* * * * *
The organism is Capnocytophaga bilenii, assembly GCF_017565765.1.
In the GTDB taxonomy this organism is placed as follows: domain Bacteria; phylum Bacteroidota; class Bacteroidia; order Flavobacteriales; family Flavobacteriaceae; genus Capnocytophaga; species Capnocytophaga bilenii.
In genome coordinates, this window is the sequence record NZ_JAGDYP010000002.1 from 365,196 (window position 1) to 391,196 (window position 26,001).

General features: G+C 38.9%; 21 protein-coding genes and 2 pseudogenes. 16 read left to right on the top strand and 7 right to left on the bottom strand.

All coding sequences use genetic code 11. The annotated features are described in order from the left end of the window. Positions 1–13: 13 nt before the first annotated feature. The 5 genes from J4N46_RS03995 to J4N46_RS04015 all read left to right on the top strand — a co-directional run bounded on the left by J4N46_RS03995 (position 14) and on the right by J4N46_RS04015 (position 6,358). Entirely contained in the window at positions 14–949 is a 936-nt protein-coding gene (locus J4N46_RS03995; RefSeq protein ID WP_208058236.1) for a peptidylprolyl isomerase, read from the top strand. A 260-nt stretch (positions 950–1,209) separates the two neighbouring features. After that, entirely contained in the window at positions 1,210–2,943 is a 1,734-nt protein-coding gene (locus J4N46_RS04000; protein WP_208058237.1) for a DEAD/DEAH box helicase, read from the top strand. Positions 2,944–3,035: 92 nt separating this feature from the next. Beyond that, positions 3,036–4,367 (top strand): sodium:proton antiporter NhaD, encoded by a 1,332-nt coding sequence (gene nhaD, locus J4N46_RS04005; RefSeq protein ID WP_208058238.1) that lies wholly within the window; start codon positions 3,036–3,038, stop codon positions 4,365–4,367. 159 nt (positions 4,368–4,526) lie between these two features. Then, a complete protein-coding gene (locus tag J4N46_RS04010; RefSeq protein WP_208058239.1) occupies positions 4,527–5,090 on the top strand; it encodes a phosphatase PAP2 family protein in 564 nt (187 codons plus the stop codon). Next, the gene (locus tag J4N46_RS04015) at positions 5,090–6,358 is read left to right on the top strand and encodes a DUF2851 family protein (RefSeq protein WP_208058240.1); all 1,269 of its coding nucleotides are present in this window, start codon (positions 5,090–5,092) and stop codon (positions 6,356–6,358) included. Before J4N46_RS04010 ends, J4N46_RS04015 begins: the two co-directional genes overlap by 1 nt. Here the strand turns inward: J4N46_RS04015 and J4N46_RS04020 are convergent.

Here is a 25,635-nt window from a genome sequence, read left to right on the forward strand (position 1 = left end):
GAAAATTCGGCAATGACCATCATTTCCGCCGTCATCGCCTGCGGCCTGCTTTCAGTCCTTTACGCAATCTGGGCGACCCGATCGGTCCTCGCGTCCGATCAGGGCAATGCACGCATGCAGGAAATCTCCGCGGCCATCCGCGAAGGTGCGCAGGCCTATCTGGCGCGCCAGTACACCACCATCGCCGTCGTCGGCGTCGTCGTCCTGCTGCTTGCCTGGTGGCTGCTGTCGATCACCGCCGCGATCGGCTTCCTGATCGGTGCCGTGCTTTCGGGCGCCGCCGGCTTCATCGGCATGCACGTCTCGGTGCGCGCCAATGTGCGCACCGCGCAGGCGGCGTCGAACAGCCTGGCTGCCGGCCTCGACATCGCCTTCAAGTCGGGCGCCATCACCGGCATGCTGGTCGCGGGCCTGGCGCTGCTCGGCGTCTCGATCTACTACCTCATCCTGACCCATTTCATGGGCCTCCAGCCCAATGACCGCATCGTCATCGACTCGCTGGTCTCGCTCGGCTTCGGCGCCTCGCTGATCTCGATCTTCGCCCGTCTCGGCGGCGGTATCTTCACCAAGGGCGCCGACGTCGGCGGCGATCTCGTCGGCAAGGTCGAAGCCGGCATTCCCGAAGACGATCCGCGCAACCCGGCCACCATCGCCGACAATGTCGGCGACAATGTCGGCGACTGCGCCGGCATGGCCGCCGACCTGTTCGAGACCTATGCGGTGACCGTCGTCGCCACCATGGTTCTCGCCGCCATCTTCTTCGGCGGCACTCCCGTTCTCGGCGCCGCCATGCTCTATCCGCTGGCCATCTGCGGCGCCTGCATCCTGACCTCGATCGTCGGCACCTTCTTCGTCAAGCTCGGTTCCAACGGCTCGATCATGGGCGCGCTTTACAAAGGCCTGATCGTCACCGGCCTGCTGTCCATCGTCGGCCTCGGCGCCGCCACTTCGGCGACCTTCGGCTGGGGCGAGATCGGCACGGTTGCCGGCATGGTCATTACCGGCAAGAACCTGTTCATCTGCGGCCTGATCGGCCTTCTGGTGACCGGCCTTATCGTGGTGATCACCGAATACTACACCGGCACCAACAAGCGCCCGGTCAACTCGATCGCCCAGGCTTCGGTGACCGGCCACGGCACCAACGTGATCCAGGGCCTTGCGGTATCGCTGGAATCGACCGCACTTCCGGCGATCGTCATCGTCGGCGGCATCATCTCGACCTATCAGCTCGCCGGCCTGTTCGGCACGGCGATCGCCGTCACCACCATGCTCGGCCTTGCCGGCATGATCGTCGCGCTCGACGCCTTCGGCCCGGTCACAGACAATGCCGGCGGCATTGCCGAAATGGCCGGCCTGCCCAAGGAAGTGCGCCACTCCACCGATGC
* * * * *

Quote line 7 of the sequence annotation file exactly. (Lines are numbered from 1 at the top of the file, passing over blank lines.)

GAAAATTCGGCAATGACCATCATTTCCGCCGTCATCGCCTGCGGCCTGCTTTCAGTCCTTTACGCAATCTGGGCGACCCGATCGGTCCTCGCGTCCGATCAGGGCAATGCACGCATGCAGGAAATCTCCGCGGCCATCCGCGAAGGTGCGCAGGCCTATCTGGCGCGCCAGTACACCACCATCGCCGTCGTCGGCGTCGTCGTCCTGCTGCTTGCCTGGTGGCTGCTGTCGATCACCGCCGCGATCGGCTTCCTGATCGGTGCCGTGCTTTCGGGCGCCGCCGGCTTCATCGGCATGCACGTCTCGGTGCGCGCCAATGTGCGCACCGCGCAGGCGGCGTCGAACAGCCTGGCTGCCGGCCTCGACATCGCCTTCAAGTCGGGCGCCATCACCGGCATGCTGGTCGCGGGCCTGGCGCTGCTCGGCGTCTCGATCTACTACCTCATCCTGACCCATTTCATGGGCCTCCAGCCCAATGACCGCATCGTCATCGACTCGCTGGTCTCGCTCGGCTTCGGCGCCTCGCTGATCTCGATCTTCGCCCGTCTCGGCGGCGGTATCTTCACCAAGGGCGCCGACGTCGGCGGCGATCTCGTCGGCAAGGTCGAAGCCGGCATTCCCGAAGACGATCCGCGCAACCCGGCCACCATCGCCGACAATGTCGGCGACAATGTCGGCGACTGCGCCGGCATGGCCGCCGACCTGTTCGAGACCTATGCGGTGACCGTCGTCGCCACCATGGTTCTCGCCGCCATCTTCTTCGGCGGCACTCCCGTTCTCGGCGCCGCCATGCTCTATCCGCTGGCCATCTGCGGCGCCTGCATCCTGACCTCGATCGTCGGCACCTTCTTCGTCAAGCTCGGTTCCAACGGCTCGATCATGGGCGCGCTTTACAAAGGCCTGATCGTCACCGGCCTGCTGTCCATCGTCGGCCTCGGCGCCGCCACTTCGGCGACCTTCGGCTGGGGCGAGATCGGCACGGTTGCCGGCATGGTCATTACCGGCAAGAACCTGTTCATCTGCGGCCTGATCGGCCTTCTGGTGACCGGCCTTATCGTGGTGATCACCGAATACTACACCGGCACCAACAAGCGCCCGGTCAACTCGATCGCCCAGGCTTCGGTGACCGGCCACGGCACCAACGTGATCCAGGGCCTTGCGGTATCGCTGGAATCGACCGCACTTCCGGCGATCGTCATCGTCGGCGGCATCATCTCGACCTATCAGCTCGCCGGCCTGTTCGGCACGGCGATCGCCGTCACCACCATGCTCGGCCTTGCCGGCATGATCGTCGCGCTCGACGCCTTCGGCCCGGTCACAGACAATGCCGGCGGCATTGCCGAAATGGCCGGCCTGCCCAAGGAAGTGCGCCACTCCACCGATGC